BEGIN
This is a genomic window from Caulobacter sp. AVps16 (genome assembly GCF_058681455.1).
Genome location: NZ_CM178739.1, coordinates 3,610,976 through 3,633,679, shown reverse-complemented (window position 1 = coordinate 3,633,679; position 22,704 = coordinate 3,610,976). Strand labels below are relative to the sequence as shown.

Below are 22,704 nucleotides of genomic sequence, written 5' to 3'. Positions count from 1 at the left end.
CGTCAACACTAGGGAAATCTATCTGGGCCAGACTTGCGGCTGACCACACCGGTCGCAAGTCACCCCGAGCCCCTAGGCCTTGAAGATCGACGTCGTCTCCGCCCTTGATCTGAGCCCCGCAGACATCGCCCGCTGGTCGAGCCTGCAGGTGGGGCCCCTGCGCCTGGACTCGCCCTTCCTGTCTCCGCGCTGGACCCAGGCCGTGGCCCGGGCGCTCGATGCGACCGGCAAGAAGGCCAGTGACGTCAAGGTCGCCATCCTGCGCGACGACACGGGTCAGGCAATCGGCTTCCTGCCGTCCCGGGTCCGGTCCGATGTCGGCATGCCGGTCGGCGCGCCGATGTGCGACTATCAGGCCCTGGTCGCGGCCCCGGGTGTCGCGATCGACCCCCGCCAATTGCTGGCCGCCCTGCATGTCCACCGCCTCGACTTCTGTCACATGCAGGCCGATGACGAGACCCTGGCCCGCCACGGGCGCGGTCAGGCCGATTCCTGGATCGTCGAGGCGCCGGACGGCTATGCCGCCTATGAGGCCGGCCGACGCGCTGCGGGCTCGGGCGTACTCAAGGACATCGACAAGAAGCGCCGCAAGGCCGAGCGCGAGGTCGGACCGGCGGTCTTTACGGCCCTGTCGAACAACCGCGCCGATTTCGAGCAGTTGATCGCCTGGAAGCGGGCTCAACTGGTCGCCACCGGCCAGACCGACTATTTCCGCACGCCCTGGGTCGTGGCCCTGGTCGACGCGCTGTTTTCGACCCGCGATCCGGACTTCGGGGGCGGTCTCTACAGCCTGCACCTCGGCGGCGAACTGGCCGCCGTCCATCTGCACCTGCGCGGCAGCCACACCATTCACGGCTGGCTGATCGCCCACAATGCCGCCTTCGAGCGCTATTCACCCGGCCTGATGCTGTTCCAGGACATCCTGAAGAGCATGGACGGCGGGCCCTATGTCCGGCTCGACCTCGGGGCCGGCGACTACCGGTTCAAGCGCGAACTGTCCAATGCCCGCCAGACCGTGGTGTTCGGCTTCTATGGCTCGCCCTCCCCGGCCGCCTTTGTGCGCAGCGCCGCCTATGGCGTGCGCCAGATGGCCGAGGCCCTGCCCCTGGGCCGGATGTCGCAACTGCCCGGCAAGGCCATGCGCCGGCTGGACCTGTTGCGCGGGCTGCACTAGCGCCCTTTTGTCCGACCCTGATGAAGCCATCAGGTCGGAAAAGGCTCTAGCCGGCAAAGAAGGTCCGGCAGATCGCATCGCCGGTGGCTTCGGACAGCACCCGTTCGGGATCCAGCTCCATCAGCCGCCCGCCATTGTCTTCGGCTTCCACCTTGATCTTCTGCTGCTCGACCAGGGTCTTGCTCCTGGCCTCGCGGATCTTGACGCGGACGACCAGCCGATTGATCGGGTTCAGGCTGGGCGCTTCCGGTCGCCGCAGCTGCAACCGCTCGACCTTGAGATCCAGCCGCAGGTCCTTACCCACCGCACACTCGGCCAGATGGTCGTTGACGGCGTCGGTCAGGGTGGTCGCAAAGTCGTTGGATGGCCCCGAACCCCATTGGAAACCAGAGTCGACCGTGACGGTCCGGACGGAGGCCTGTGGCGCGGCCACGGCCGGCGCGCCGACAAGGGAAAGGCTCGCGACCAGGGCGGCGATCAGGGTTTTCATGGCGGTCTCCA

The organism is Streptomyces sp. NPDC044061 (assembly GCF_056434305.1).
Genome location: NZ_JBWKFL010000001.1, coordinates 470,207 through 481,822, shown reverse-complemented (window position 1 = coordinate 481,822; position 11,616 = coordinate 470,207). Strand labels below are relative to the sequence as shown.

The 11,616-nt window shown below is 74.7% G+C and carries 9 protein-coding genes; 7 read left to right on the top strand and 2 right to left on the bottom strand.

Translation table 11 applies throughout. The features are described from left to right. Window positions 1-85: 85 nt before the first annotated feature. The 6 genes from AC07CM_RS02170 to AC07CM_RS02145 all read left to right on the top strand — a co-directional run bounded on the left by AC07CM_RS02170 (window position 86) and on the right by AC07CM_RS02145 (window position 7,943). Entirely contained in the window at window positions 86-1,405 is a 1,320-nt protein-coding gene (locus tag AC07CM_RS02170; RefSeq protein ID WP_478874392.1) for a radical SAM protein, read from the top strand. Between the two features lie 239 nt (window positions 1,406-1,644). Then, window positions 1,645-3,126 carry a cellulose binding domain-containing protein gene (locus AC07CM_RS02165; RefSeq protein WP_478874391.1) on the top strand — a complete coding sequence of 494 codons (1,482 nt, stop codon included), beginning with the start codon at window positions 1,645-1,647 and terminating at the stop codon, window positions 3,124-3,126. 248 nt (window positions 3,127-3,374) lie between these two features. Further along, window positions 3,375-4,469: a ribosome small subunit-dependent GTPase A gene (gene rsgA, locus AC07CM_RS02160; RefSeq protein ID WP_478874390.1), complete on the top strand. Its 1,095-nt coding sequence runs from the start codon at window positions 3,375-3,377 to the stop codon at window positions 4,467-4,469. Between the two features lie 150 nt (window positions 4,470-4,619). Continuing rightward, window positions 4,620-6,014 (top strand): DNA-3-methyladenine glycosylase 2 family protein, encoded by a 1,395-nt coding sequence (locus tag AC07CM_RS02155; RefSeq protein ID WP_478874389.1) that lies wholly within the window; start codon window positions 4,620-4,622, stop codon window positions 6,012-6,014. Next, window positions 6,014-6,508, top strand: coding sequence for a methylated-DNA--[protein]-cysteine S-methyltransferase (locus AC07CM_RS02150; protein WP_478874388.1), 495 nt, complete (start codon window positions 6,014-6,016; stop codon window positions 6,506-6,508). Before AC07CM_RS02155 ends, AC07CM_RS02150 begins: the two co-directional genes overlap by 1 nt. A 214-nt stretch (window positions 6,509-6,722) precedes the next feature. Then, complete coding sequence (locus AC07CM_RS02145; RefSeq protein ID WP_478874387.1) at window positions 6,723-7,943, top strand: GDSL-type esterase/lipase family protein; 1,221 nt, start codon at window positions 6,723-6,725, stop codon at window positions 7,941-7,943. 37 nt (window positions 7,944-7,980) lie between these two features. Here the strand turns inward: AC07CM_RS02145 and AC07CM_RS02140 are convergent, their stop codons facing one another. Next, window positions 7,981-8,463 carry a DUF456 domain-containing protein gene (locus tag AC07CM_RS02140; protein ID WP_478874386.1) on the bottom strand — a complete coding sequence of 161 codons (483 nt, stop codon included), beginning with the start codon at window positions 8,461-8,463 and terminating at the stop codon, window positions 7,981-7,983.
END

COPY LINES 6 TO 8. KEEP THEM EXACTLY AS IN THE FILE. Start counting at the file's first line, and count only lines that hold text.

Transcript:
Genome location: NZ_JBWKFL010000001.1, coordinates 470,207 through 481,822, shown reverse-complemented (window position 1 = coordinate 481,822; position 11,616 = coordinate 470,207). Strand labels below are relative to the sequence as shown.

The 11,616-nt window shown below is 74.7% G+C and carries 9 protein-coding genes; 7 read left to right on the top strand and 2 right to left on the bottom strand.

Translation table 11 applies throughout. The features are described from left to right. Window positions 1-85: 85 nt before the first annotated feature. The 6 genes from AC07CM_RS02170 to AC07CM_RS02145 all read left to right on the top strand — a co-directional run bounded on the left by AC07CM_RS02170 (window position 86) and on the right by AC07CM_RS02145 (window position 7,943). Entirely contained in the window at window positions 86-1,405 is a 1,320-nt protein-coding gene (locus tag AC07CM_RS02170; RefSeq protein ID WP_478874392.1) for a radical SAM protein, read from the top strand. Between the two features lie 239 nt (window positions 1,406-1,644). Then, window positions 1,645-3,126 carry a cellulose binding domain-containing protein gene (locus AC07CM_RS02165; RefSeq protein WP_478874391.1) on the top strand — a complete coding sequence of 494 codons (1,482 nt, stop codon included), beginning with the start codon at window positions 1,645-1,647 and terminating at the stop codon, window positions 3,124-3,126. 248 nt (window positions 3,127-3,374) lie between these two features. Further along, window positions 3,375-4,469: a ribosome small subunit-dependent GTPase A gene (gene rsgA, locus AC07CM_RS02160; RefSeq protein ID WP_478874390.1), complete on the top strand. Its 1,095-nt coding sequence runs from the start codon at window positions 3,375-3,377 to the stop codon at window positions 4,467-4,469. Between the two features lie 150 nt (window positions 4,470-4,619). Continuing rightward, window positions 4,620-6,014 (top strand): DNA-3-methyladenine glycosylase 2 family protein, encoded by a 1,395-nt coding sequence (locus tag AC07CM_RS02155; RefSeq protein ID WP_478874389.1) that lies wholly within the window; start codon window positions 4,620-4,622, stop codon window positions 6,012-6,014. Next, window positions 6,014-6,508, top strand: coding sequence for a methylated-DNA--[protein]-cysteine S-methyltransferase (locus AC07CM_RS02150; protein WP_478874388.1), 495 nt, complete (start codon window positions 6,014-6,016; stop codon window positions 6,506-6,508). Before AC07CM_RS02155 ends, AC07CM_RS02150 begins: the two co-directional genes overlap by 1 nt. A 214-nt stretch (window positions 6,509-6,722) precedes the next feature. Then, complete coding sequence (locus AC07CM_RS02145; RefSeq protein ID WP_478874387.1) at window positions 6,723-7,943, top strand: GDSL-type esterase/lipase family protein; 1,221 nt, start codon at window positions 6,723-6,725, stop codon at window positions 7,941-7,943. 37 nt (window positions 7,944-7,980) lie between these two features. Here the strand turns inward: AC07CM_RS02145 and AC07CM_RS02140 are convergent, their stop codons facing one another. Next, window positions 7,981-8,463 carry a DUF456 domain-containing protein gene (locus tag AC07CM_RS02140; protein ID WP_478874386.1) on the bottom strand — a complete coding sequence of 161 codons (483 nt, stop codon included), beginning with the start codon at window positions 8,461-8,463 and terminating at the stop codon, window positions 7,981-7,983.